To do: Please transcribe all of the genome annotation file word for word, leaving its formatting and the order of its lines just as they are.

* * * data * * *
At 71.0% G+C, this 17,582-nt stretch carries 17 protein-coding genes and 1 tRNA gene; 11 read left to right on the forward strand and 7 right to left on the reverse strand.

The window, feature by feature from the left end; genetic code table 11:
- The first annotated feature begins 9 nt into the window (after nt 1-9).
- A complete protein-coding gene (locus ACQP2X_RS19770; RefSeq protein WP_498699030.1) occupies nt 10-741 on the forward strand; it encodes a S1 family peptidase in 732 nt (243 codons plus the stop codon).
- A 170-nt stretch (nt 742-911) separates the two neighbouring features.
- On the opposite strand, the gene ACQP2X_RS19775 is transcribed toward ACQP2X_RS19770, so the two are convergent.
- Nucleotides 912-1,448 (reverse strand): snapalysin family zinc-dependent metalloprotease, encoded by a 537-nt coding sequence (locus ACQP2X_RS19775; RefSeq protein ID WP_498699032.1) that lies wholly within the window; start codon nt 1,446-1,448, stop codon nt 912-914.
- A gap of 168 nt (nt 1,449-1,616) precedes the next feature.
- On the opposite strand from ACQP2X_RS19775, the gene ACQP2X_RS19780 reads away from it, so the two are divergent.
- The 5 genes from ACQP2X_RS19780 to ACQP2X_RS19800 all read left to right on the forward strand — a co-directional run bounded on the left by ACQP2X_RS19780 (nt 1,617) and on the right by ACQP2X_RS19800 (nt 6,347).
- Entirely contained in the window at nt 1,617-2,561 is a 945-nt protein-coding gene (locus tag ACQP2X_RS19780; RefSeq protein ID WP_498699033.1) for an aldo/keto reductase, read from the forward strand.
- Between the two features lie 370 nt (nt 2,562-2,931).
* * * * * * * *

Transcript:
At 71.0% G+C, this 17,582-nt stretch carries 17 protein-coding genes and 1 tRNA gene; 11 read left to right on the forward strand and 7 right to left on the reverse strand.

The window, feature by feature from the left end; genetic code table 11:
- The first annotated feature begins 9 nt into the window (after nt 1-9).
- A complete protein-coding gene (locus ACQP2X_RS19770; RefSeq protein WP_498699030.1) occupies nt 10-741 on the forward strand; it encodes a S1 family peptidase in 732 nt (243 codons plus the stop codon).
- A 170-nt stretch (nt 742-911) separates the two neighbouring features.
- On the opposite strand, the gene ACQP2X_RS19775 is transcribed toward ACQP2X_RS19770, so the two are convergent.
- Nucleotides 912-1,448 (reverse strand): snapalysin family zinc-dependent metalloprotease, encoded by a 537-nt coding sequence (locus ACQP2X_RS19775; RefSeq protein ID WP_498699032.1) that lies wholly within the window; start codon nt 1,446-1,448, stop codon nt 912-914.
- A gap of 168 nt (nt 1,449-1,616) precedes the next feature.
- On the opposite strand from ACQP2X_RS19775, the gene ACQP2X_RS19780 reads away from it, so the two are divergent.
- The 5 genes from ACQP2X_RS19780 to ACQP2X_RS19800 all read left to right on the forward strand — a co-directional run bounded on the left by ACQP2X_RS19780 (nt 1,617) and on the right by ACQP2X_RS19800 (nt 6,347).
- Entirely contained in the window at nt 1,617-2,561 is a 945-nt protein-coding gene (locus tag ACQP2X_RS19780; RefSeq protein ID WP_498699033.1) for an aldo/keto reductase, read from the forward strand.
- Between the two features lie 370 nt (nt 2,562-2,931).